China? Good-cop Hillary calls for a boycott of the opening ceremony to protest the crackdown in Tibet. But bad-cop Bill got an undisclosed contribution to his foundation, whose money he controls, from Ali Baba, the Chinese-government-dominated Web site that asked people to turn in Tibetan monks who were demonstrating for freedom.

Bad-cop Bill pardoned the FALN terrorists who bombed Fraunces Tavern. But Hillary not only didn't know about the pardon, she claims, but would've opposed it. Her political gains among Puerto Ricans as she first ran for the Senate as a result of the pardons? Pure coincidence.

Then, Bill went and collaborated with Hillary's brothers to pardon a drug kingpin, a con artist who peddled cures for baldness and a carnival owner convicted of fraud. It turns out that Hillary's brothers took huge fees to arrange the pardons. But good-cop Hillary didn't know of the pardons or her brothers' involvement or that her brothers had gotten paid for arranging them. She just plain didn't know!

Will people fall for this elaborate deception? Can the Clintons hard-wire into their brains the idea that Hillary secretly opposed NAFTA all along? The Clintons have a boundless confidence in their ability to fool people; their latest two-step is quite an example.

All this maneuvering wouldn't be so bad, except that Hillary is predicating her candidacy on her shared experience with Bill. It was, she now insists, a co-presidency.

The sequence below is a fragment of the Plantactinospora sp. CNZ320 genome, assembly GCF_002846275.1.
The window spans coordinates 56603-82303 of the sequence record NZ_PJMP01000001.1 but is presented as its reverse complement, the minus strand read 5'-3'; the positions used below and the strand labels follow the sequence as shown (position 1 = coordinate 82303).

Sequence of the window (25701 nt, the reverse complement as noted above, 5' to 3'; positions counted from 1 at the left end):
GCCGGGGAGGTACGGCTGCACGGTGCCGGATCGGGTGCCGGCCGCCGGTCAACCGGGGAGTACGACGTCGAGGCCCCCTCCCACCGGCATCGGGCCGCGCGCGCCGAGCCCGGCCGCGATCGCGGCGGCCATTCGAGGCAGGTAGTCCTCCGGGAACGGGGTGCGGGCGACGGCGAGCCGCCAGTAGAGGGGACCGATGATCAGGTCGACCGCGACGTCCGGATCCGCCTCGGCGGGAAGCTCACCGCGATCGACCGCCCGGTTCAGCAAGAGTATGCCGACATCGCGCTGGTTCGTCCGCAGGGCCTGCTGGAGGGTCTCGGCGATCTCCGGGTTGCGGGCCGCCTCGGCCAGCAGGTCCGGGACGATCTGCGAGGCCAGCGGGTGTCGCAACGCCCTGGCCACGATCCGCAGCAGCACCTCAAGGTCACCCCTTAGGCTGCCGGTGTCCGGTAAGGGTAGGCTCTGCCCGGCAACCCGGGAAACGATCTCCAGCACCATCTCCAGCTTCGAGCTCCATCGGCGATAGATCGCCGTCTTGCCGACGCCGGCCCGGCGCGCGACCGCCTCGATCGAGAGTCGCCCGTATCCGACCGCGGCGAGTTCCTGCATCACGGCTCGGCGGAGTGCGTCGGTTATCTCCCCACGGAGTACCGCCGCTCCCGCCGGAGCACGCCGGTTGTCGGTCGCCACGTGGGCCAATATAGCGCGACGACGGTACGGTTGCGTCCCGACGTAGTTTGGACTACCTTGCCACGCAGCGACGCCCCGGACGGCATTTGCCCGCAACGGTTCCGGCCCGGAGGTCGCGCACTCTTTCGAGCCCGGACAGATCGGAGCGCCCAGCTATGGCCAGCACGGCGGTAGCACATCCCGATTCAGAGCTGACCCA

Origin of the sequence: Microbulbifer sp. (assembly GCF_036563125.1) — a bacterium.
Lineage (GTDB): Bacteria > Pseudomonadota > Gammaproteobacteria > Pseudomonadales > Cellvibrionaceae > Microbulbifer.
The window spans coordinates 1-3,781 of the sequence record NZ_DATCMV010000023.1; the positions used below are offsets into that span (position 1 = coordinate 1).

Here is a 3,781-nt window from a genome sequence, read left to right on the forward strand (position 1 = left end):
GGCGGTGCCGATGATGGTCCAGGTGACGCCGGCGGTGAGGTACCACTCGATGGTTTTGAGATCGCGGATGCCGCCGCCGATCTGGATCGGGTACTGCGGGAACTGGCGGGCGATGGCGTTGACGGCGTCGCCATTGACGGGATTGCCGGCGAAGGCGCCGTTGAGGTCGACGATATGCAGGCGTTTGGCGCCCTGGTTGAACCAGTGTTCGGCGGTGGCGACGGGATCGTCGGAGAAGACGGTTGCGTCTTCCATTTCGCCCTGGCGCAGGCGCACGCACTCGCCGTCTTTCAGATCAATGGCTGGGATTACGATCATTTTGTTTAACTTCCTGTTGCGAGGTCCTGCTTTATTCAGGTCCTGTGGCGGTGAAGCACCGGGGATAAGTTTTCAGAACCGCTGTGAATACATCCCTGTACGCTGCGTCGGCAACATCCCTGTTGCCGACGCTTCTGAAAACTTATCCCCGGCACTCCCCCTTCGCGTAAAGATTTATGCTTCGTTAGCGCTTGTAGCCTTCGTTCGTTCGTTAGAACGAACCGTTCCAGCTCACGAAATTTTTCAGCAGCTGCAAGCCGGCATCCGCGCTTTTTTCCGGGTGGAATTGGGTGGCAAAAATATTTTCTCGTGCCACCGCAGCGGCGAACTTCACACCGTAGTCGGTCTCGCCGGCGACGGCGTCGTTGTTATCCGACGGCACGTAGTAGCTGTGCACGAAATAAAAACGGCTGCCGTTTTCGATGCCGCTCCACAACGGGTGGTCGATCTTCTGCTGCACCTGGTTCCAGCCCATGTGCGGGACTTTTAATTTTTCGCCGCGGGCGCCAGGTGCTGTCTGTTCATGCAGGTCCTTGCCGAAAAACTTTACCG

The economy? They worked hand in hand to turn it around. Bosnia? She braved sniper fire to bring peace to that troubled land. Northern Ireland? The first couple took turns pushing for peace, negotiating and catalyzing the process. Welfare reform? They both backed it (even though she didn't). Balancing the budget? Their joint achievement.

When Hillary wants to wrap herself in Bill's record, she does so without blushing. But when she needs to rewrite her role, she figures she'll get away with it.

Hillary's attempts to create a legacy of opposing free trade repudiate the core of the Clinton administration's economic and foreign policy. President Clinton took office at a time of rising global protectionism, spurred then as now by a recession. Instead of kowtowing to that protectionism in order to win votes, he defied it and initiated a triple play that left free trade enshrined as the world's policy.

First, he passed NAFTA, which the first President Bush had been unable to do. Then, armed with the threat of a source of low-cost goods from Mexico, he forced the Pacific Rim countries to cut their trade barriers. Finally, having made his deal in the East, he forced Western Europe to give way in the GATT negotiations and create the global World Trade Organization system.

Bill Clinton was the father of global free trade, even if good-cop Hillary chooses, after a decade and a half of silence, to repudiate that legacy.

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JWR contributor Dick Morris is author, most recently, of "Outrage: How Illegal Immigration, the United Nations, Congressional Ripoffs, Student Loan Overcharges, Tobacco Companies, Trade Protection, and Drug Companies Are Ripping Us Off . . . And". (Click HERE to purchase. Sales help fund JWR.) Comment by clicking here.